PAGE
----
A Good Food Nation for New Scots?

Our clients tell us every day that they are struggling to eat. Their needs must not be forgotten in the drive to be a Good Food Nation, writes Media Officer Chris Afuakwah.

The national food and drink policy, Becoming a Good Food Nation, was published in 2014. The policy set a new vision for Scotland: that by 2025 Scotland will be “a Good Food Nation, where people from every walk of life take pride and pleasure in, and benefit from, the food they produce, buy, cook, serve, and eat each day.”

One of the aims of the Good Food Nation policy is: “Everyone in Scotland has ready access to the healthy, nutritious food they need.”

A wonderful idea, and one we’d love to see come to fruition. However, with the use of severely overstretched food banks on the rise, and thousands of people relying on the third sector entirely for food, it is clear that we need more than words in a policy document, and an arbitrary date in the future.

We hear time and time again from our clients that they are struggling to eat.

“This Christmas past, everybody was celebrating, having parties, having fun, having a good time with friends and relatives. I swear to God I was hungry at home and I had nothing.”

“I have just £35 per week. How can I eat? I don’t like frozen food, but if I buy meat? That’s almost half my weekly money.”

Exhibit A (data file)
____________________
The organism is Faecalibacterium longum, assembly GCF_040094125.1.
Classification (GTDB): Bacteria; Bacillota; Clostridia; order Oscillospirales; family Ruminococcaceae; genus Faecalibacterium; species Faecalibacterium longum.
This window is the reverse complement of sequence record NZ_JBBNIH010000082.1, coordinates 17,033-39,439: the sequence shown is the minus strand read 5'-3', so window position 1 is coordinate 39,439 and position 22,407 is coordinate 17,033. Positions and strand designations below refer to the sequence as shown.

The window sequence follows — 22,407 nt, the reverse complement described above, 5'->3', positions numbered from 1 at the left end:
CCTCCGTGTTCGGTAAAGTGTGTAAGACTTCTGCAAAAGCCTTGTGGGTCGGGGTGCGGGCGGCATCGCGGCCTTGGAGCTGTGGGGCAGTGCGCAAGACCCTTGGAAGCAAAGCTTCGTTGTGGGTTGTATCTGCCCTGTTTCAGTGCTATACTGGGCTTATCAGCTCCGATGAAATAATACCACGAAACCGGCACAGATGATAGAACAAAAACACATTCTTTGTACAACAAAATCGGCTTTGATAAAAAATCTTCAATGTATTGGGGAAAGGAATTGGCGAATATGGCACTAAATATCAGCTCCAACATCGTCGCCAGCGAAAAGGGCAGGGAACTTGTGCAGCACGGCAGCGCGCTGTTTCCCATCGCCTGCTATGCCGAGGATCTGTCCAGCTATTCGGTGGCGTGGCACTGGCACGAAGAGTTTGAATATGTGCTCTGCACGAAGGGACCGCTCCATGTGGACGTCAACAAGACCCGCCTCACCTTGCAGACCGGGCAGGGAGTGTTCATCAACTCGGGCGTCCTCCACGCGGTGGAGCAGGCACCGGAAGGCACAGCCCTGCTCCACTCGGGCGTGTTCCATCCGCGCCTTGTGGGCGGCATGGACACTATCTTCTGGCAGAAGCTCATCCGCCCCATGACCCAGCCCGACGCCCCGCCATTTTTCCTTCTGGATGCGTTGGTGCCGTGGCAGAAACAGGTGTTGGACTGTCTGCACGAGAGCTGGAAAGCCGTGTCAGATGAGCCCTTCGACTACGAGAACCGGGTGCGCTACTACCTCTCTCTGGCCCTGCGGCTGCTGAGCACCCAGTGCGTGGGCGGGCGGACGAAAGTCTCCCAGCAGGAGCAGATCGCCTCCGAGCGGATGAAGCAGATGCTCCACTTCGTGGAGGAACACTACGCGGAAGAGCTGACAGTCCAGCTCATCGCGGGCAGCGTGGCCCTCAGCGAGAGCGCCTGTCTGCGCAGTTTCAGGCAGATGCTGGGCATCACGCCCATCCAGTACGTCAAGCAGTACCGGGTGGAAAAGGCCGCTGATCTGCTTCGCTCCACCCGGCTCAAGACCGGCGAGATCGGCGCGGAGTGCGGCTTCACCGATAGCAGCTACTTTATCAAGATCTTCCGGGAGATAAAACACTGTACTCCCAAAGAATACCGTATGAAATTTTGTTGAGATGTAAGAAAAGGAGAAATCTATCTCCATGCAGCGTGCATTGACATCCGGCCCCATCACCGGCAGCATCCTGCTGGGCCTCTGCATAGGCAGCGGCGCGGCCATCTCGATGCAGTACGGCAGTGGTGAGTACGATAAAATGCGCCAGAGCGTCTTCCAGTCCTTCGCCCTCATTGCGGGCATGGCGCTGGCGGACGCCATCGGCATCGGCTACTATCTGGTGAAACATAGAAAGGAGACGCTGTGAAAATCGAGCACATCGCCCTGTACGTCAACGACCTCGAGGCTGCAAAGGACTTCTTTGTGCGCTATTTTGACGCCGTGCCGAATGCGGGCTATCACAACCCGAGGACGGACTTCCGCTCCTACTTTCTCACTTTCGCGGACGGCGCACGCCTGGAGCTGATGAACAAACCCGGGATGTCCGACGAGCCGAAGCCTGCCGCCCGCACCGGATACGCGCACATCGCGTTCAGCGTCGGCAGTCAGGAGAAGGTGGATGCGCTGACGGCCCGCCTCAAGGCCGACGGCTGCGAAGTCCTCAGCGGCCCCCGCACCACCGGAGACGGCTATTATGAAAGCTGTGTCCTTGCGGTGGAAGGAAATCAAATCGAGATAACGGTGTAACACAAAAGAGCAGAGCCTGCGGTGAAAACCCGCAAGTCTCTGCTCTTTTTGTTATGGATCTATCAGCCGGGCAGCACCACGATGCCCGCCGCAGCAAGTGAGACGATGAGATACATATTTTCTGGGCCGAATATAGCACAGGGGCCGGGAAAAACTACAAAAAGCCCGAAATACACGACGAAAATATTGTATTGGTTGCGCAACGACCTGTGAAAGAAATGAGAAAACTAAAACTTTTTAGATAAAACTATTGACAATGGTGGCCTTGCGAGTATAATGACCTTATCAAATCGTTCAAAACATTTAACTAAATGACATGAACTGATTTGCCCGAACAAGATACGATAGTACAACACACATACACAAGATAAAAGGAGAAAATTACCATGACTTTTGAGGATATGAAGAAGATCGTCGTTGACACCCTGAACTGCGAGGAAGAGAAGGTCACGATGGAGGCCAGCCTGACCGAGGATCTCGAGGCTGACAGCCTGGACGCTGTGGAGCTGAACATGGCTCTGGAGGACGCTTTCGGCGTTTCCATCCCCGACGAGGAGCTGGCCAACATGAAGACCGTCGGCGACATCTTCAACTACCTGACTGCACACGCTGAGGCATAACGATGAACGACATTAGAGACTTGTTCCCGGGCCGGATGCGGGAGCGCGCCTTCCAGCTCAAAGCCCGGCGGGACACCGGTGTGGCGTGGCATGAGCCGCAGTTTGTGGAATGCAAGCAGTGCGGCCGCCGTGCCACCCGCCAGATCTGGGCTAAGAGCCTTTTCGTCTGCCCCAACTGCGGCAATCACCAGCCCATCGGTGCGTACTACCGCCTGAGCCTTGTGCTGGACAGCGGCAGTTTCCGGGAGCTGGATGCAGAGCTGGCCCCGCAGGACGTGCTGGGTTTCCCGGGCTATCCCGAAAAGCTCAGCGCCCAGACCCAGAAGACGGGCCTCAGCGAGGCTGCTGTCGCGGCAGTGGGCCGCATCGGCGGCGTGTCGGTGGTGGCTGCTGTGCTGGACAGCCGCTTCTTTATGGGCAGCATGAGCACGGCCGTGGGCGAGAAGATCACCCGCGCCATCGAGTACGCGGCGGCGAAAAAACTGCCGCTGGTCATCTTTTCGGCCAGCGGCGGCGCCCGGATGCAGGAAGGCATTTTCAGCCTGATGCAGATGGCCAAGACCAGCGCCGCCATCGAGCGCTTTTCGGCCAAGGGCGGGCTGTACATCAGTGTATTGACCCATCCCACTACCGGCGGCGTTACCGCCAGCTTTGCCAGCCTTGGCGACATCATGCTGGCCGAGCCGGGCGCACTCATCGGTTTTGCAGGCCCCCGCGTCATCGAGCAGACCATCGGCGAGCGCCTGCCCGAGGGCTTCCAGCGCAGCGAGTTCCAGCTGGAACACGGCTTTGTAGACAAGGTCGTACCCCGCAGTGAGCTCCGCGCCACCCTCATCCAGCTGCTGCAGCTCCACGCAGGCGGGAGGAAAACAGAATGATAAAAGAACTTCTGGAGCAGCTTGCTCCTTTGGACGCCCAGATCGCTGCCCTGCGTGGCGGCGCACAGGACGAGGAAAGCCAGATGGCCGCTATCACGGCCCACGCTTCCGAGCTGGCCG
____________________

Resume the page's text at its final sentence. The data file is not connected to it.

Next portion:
“How can someone live on £5 a day? A bus pass now is £4.60. What can I get for 40 pence? I’m wasting away.”

The right to food can and must tie into a wider human rights based approach to alleviating destitution in Scotland. Lifting the ban on right to work for asylum seekers would significantly improve access to food for thousands of people; and access to emergency shelter for destitute asylum seekers would ensure that people could safely access healthy, nutritious food without being exploited.

The Scottish Government is aware that the right to food must be incorporated into a wider rights-based strategy.

“Scottish Ministers have already sought to embed food rights at the heart of public policy by continuing to challenge directly the causes of food insecurity. This includes mitigating the impact of UK welfare reform policies such as the bedroom tax, promoting the living wage, and by embedding a rights-based approach in the design and delivery of our new Scottish social security system. Through the Fair Food Transformation Fund, we are supporting communities to put dignity at the forefront of responses to food insecurity. Our approach is further informed by our vision for a Fairer Scotland.”

However, we need assurances that New Scots will not be left behind in this push for food security. To achieve this, we need to ensure that their voices are heard. 

Take action

The Good Food Nation Consultation has been extended from 29 March to 18 April 2019. Have your say.

Alternatively, you can share your thoughts here.

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